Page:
The keys to success during next year’s contact center call spike can be found in analyzing this year’s deluge.
Contact centers are supposed to drive customer satisfaction, but that can’t happen if contact centers are not well managed.
Measuring customer satisfaction, call quality, and other contact center KPIs can prepare you today before the next peak season begins.
Surviving periods of peak call volume are difficult enough for those working in contact centers, the front lines of customer service. But the keys to success for next year’s spike in calls can actually be figured out this year. That’s because now is not the time to prepare for this year’s rush. Now is the time to prepare to learn from this year, so those lessons can be applied the next time around.
It all revolves around bottom lines. The object of contact centers is to drive up customer satisfaction, which in turn drives up revenues and increases profitability. But that can’t happen if contact centers are not well managed.
The numbers show that contact centers indeed matter. The industry employs almost 3 million people nationwide. The global market is projected to swell to $481 billion by 2024. But other numbers are equally striking: Turnover rates are among the highest in the business world, roughly triple the overall average. That carries with it a string of costs visible and hidden.
Contact Center Costs Are the Starting Point
Cost is critical among the impacts on contact center performance and the areas where performance is monitored.
First on the to-do list is a strategic reassessment. What services and access are being offered to customers? What is the service level? How about response times? What about hours of operation? Before proceeding with a thorough cost analysis, objectives should first be identified and strategies adjusted accordingly.
Once that has happened, it is time to review the myriad factors causing cost spikes. Call volume tops the list. This is driven by peak business times, such as holidays or big sales for retailers. Extended call times are another factor. Labor cost is the largest for contact centers, so as call time extends, the meter runs. Turnover costs money both in training and human resources costs. One study pegs replacement costs at $15,000 per worker. So, getting hires right the first time can be a big cost saver.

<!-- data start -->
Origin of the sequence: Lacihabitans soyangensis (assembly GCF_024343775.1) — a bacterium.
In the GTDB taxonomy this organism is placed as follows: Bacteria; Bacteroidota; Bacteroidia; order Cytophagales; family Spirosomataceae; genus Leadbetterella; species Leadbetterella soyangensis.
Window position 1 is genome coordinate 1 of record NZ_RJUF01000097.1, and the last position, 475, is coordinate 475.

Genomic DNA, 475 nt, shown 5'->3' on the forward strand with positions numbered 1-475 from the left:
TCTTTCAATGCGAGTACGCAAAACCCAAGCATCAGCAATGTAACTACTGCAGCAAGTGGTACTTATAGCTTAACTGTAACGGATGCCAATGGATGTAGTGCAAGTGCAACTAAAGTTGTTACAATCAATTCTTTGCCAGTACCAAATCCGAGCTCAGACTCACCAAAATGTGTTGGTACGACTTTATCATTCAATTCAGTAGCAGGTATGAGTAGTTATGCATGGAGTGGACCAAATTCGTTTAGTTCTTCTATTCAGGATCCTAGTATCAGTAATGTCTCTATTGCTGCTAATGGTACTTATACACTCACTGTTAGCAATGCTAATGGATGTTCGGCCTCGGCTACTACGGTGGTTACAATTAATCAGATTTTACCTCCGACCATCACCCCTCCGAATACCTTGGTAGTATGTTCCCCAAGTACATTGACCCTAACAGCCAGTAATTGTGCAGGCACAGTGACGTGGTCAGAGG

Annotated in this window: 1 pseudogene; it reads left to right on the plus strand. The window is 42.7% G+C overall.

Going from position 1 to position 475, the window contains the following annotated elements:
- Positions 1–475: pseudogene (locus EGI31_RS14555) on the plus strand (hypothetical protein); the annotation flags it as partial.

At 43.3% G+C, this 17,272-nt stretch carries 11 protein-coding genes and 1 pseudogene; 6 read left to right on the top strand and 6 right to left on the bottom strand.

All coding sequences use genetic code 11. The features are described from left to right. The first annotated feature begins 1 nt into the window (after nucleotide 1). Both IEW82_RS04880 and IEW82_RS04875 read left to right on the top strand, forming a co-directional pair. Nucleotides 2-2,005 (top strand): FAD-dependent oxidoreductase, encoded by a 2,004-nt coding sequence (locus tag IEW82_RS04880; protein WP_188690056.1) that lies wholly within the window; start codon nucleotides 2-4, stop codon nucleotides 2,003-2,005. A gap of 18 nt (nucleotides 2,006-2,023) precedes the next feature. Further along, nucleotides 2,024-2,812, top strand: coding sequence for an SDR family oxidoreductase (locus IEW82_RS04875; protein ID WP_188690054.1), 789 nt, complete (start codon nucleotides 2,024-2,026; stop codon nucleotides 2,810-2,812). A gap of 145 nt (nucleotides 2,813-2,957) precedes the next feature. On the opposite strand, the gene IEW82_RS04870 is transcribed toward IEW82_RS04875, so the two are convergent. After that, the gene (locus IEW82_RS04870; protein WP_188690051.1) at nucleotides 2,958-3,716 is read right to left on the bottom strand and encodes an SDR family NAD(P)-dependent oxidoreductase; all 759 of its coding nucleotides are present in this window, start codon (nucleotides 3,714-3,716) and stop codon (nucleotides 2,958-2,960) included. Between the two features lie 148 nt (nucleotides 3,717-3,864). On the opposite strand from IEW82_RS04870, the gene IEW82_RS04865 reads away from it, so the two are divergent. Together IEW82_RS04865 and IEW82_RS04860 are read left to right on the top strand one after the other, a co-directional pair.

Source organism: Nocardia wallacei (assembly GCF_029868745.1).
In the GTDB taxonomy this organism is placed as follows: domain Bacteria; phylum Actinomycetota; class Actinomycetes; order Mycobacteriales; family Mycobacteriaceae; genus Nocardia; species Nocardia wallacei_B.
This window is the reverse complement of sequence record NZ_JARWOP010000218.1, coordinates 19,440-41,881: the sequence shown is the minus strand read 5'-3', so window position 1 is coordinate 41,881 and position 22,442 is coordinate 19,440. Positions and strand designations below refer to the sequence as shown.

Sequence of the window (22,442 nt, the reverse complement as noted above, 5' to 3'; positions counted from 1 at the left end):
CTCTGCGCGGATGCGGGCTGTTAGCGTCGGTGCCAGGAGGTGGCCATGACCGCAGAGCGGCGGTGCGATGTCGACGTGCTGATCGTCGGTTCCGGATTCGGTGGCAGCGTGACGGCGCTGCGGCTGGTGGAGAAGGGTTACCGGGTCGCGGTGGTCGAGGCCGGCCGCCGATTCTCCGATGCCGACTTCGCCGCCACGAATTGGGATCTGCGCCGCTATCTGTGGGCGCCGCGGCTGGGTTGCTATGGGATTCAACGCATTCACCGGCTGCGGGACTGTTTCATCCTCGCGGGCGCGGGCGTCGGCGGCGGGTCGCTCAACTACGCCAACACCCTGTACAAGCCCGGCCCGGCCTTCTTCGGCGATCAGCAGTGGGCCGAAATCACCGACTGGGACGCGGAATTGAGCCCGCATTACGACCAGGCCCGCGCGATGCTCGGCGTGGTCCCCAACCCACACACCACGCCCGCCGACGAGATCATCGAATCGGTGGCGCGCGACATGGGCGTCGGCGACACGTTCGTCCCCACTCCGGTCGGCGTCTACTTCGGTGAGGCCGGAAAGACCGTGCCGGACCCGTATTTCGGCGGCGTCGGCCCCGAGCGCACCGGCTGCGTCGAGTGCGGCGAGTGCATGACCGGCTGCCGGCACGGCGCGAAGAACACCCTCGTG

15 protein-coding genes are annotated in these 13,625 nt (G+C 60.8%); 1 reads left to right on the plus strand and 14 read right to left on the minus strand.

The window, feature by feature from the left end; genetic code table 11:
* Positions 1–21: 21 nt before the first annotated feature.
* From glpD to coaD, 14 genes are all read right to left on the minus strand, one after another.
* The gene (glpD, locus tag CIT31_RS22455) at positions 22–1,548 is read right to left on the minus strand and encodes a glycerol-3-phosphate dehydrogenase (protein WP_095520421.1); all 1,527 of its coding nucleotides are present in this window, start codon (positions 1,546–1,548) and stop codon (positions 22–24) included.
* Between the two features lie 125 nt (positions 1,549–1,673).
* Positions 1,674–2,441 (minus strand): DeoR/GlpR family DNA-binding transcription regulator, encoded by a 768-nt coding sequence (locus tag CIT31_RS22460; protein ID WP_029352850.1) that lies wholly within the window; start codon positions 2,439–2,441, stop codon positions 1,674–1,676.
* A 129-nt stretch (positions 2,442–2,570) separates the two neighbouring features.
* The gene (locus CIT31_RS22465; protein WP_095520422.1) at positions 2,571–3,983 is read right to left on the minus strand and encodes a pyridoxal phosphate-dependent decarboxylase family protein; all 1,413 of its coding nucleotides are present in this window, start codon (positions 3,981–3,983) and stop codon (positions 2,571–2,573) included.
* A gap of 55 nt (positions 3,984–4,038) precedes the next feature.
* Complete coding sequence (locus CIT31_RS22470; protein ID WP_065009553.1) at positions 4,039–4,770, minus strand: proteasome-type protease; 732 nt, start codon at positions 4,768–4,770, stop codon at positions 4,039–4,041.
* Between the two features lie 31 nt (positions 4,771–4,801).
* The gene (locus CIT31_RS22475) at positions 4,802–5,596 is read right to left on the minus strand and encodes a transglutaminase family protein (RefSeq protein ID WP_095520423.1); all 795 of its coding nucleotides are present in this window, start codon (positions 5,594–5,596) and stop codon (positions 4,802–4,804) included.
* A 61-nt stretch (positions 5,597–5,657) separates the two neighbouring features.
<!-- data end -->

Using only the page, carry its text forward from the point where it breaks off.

Contact Center Performance Matters
Monitoring the quality of calls, emails, chats and other contact channels is essential in assessing an agent’s performance. It also underscores the skills that matter both in evaluating job candidates and training new employees.
Once training is completed, monitoring can help managers identify an agent’s strengths and weaknesses. This allows managers to deploy resources more effectively and helps to shore up performance deficiencies at the onset before they turn into larger problems. Performance should be evaluated against industry benchmarks. Agents should get positive and negative feedback as a result of monitoring so that strengths can be accentuated and weaknesses mitigated.
Key steps for monitoring include:
Naming top criteria for successful calls.
Listing quantifiable attributes to back the criteria.
Weighting the criteria.
Establishing a uniform scoring system.
Explaining how the monitoring and scoring will work.
Training and running practice monitoring sessions complete with results so that agents can both understand the process and see how they can improve.
Mastering Contact Center Measurables
Contact centers are all about customers. So that’s where the measuring needs to focus. The first measure is the most essential: Customer satisfaction. This needs to be constantly tracked. Happy customers are the objective. First-call resolution for live agents is an important barometer of agent performance. Low marks here mean a contact center is not hitting the objective, and managers need to find a way to improve. Training could be a problem. Or it could be technology.
Call quality is next on the list. Among the factors managers should be reviewing are agent responsiveness, professionalism, knowledge, and quality of interaction. Customer surveys can also provide insight, showing the rate of issues resolved and expectations fulfilled. High marks on customer surveys mean centers are fulfilling their mission.
Satisfying Customer Service Pays Dividends
All the marbles in customer service do not sit in the baskets of agents. Service metrics can reveal a system breaking down outside agents’ control.
Average speed of answer, or ASA, could be driven down by an inadequate headcount to meet the demand, a problem that could be fixed or alleviated by interactive voice response, or simply better use of that technology.
Response time, measured by the share of all calls answered promptly by a live agent, is another area where managers can find improvement through better infrastructure. When ASA and response times are poor, that can drive a call abandonment rate spike.
An experienced, knowledgeable managed service provider can help contact centers ensure they are ready for the peak call volume, not only to handle the usual holiday spike but to prepare for the next one to come.